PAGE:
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New York Introduces Freight Operations Under Comprehensive Development Plan

8 minute read
New York municipality has developed a comprehensive new plan to improve freight management. The plan includes a range of initiatives to improve the efficiency of the transport sector, enhance the safety of road users, ensure sustainability, and encourage partnerships between different entities.
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New York municipality has developed a comprehensive new plan to improve freight management. The plan includes a range of initiatives to improve the efficiency of the transport sector, enhance the safety of road users, ensure sustainability, and encourage partnerships between different entities.

The transportation of goods within cities is an integral part of overall day-to-day activities. Due to its extensive activities, this sector is often subject to errors and accidents that may result in human and financial losses. Furthermore, the transport sector is one of the largest contributors to global warming. It poses real challenges for the relevant government entities, especially in a city as big and overcrowded as New York. The city has recently developed a new comprehensive plan to involve stakeholders from the public and private sectors, as well as the city's residents, to support a set of initiatives, policies, and actions to create innovative, effective, and sustainable solutions to advance the transport sector.

The volume of goods transported to and from New York City, the largest and most developed urban complex in the US, is estimated at 200 million tons per year. This number is expected to increase with overpopulation, the changing lifestyle, and the resulting increase in consumption, particularly through e-commerce and urgent demands, which have become an indispensable reality for the city's population. The streets of New York are the backbone of the city's transport sector, where about 90% of total goods are delivered in trucks. New York is facing urgent challenges, due to its old infrastructure and because it hosts some of the busiest streets in the US.

New York's plan for the freight transport sector dates back to 2016 when the existing authorities began to consult with various partners and stakeholders to engage all groups that might be affected by the plan in the future. The Department then initiated studies and assessments of the existing challenges, future sector requirements, and opportunities to improve the performance of freight management and delivery of goods through the launch of 32 strategies and initiatives. The plan also paved the way for the adoption of policies that speed up the use of environmentally friendly and carbon-free technologies, and encourage innovations that support sustainability and flexibility in the transport and delivery of shipments.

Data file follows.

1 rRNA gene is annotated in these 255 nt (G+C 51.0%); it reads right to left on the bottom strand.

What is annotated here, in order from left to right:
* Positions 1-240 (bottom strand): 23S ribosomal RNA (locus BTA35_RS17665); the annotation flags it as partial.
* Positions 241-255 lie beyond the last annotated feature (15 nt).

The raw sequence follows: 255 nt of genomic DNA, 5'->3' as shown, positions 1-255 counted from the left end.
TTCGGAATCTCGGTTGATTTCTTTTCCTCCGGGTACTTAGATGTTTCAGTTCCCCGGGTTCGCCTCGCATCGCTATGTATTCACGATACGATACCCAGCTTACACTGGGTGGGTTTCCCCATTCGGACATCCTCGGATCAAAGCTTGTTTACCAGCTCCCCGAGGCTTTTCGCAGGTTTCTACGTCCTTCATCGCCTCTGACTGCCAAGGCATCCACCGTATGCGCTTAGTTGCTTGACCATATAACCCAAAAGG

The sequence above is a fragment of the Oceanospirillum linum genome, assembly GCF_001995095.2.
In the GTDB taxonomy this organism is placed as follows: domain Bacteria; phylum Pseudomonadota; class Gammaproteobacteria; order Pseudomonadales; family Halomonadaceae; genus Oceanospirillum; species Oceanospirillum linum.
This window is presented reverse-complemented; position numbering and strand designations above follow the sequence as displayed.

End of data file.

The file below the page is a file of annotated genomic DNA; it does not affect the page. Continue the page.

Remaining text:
The plan focused on what is called the "last mile" of freight services, i.e. the part related to the delivery of goods to recipients' homes or offices. Although the plan does not eliminate trucks and their drivers in the last mile, it replaces them with smaller, more environmentally friendly delivery methods that are less burdensome to traffic, such as cargo bikes.

The plan highlighted the importance of investing in solutions that diversify good delivery methods, rather than relying on traditional diesel trucks that cause street traffic congestion. However, as various innovative solutions are constantly developed, the plan concluded that it was necessary for the short term to work towards the provision of safe and well-built sites that are easily accessible to trucks to load and unload the goods. The plan also sought to expand the implementation of the Clean Truck Program in order to include more industrial and commercial areas, as well as explore innovative financing options to adhere to the specifications of these low-carbon trucks.

In order to increase the efficiency of freight movement to and from New York and within the outskirts of the city, the plan approved the increase in the number of locations authorized to deliver cargo and goods outside official working hours from 500 to 1,500 by the end of 2021. Moreover, the plan increased the number of cargo loading zones across the city to prevent cargo transport from obstructing pedestrians and motorcycles, in addition to reducing the number of double-parked trucks next to sidewalks. Moreover, the plan provided clear signs or warning posters in commercial areas and loading or unloading spaces.

In terms of safety, the plan adopted new design standards for truck safety along 70 routes in the city to be implemented by 2025, in addition to improving and expanding initiatives aimed at educating drivers and reducing truck collisions.

The plan also aims at optimizing technology, such as developing applications to collect relevant shipping data directly and permanently, as well as establishing a smart freight lab to study, test, and evaluate shipping strategies during the last mile. The Department of Transport seeks to develop training programs and data-driven strategies to enforce laws and guidelines across the city and consider emerging technologies for automatic law enforcement.

Since the plan's success depends heavily on close collaboration with the private sector, the plan has encouraged the involvement of transport and shipping companies through the work of the Freight Advisory Committee of the Department of Transport.



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